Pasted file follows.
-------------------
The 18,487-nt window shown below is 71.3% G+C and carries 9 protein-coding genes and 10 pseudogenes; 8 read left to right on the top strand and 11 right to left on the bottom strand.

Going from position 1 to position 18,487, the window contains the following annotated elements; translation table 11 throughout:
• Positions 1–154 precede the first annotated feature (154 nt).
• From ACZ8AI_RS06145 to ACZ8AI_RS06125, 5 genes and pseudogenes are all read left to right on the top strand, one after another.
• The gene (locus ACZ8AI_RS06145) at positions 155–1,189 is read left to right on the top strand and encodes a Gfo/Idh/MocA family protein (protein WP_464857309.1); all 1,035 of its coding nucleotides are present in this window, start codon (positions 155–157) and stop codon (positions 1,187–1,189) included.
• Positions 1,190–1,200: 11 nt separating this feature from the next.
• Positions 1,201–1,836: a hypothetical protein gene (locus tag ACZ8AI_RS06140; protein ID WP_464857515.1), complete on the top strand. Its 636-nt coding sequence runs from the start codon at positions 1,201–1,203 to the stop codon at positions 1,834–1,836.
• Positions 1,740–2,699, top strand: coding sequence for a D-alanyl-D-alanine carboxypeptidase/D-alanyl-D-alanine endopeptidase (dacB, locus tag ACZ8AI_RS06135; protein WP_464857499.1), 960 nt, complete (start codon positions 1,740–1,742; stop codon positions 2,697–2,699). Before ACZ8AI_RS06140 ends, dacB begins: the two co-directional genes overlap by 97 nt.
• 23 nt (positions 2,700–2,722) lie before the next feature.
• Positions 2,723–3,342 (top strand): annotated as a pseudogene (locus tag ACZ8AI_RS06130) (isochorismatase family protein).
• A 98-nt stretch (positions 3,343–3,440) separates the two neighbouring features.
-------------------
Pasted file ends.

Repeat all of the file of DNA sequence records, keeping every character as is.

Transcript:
The 18,487-nt window shown below is 71.3% G+C and carries 9 protein-coding genes and 10 pseudogenes; 8 read left to right on the top strand and 11 right to left on the bottom strand.

Going from position 1 to position 18,487, the window contains the following annotated elements; translation table 11 throughout:
• Positions 1–154 precede the first annotated feature (154 nt).
• From ACZ8AI_RS06145 to ACZ8AI_RS06125, 5 genes and pseudogenes are all read left to right on the top strand, one after another.
• The gene (locus ACZ8AI_RS06145) at positions 155–1,189 is read left to right on the top strand and encodes a Gfo/Idh/MocA family protein (protein WP_464857309.1); all 1,035 of its coding nucleotides are present in this window, start codon (positions 155–157) and stop codon (positions 1,187–1,189) included.
• Positions 1,190–1,200: 11 nt separating this feature from the next.
• Positions 1,201–1,836: a hypothetical protein gene (locus tag ACZ8AI_RS06140; protein ID WP_464857515.1), complete on the top strand. Its 636-nt coding sequence runs from the start codon at positions 1,201–1,203 to the stop codon at positions 1,834–1,836.
• Positions 1,740–2,699, top strand: coding sequence for a D-alanyl-D-alanine carboxypeptidase/D-alanyl-D-alanine endopeptidase (dacB, locus tag ACZ8AI_RS06135; protein WP_464857499.1), 960 nt, complete (start codon positions 1,740–1,742; stop codon positions 2,697–2,699). Before ACZ8AI_RS06140 ends, dacB begins: the two co-directional genes overlap by 97 nt.
• 23 nt (positions 2,700–2,722) lie before the next feature.
• Positions 2,723–3,342 (top strand): annotated as a pseudogene (locus tag ACZ8AI_RS06130) (isochorismatase family protein).
• A 98-nt stretch (positions 3,343–3,440) separates the two neighbouring features.